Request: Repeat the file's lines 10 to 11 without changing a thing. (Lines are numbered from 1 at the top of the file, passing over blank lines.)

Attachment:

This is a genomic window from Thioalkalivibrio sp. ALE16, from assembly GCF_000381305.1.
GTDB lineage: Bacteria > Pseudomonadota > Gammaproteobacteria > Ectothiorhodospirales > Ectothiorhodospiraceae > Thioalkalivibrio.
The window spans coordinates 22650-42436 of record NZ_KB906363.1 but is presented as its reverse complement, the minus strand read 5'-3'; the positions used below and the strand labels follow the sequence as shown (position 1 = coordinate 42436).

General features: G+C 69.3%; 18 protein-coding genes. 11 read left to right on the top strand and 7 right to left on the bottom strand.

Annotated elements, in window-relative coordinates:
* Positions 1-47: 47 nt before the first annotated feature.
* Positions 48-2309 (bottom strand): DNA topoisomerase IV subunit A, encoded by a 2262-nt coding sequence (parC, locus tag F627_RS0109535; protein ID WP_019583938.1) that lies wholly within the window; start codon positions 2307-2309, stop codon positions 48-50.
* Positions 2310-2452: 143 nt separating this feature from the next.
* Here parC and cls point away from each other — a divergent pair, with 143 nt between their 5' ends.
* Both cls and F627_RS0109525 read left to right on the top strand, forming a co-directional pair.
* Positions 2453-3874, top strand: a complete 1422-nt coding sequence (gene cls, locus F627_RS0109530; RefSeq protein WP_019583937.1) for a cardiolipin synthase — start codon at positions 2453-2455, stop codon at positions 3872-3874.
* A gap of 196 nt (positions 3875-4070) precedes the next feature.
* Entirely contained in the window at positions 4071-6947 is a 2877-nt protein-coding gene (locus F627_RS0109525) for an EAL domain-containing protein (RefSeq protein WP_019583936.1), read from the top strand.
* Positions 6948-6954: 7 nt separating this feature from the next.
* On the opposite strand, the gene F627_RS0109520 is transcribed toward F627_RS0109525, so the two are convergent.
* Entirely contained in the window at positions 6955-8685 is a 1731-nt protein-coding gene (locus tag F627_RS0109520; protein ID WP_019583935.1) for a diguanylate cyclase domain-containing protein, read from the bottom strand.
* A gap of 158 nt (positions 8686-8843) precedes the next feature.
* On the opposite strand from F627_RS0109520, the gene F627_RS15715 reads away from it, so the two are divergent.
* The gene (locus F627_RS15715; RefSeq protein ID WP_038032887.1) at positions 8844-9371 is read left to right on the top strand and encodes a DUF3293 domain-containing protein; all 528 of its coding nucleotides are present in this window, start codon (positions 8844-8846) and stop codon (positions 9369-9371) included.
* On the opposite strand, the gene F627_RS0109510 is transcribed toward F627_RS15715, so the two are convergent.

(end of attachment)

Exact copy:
* Both cls and F627_RS0109525 read left to right on the top strand, forming a co-directional pair.
* Positions 2453-3874, top strand: a complete 1422-nt coding sequence (gene cls, locus F627_RS0109530; RefSeq protein WP_019583937.1) for a cardiolipin synthase — start codon at positions 2453-2455, stop codon at positions 3872-3874.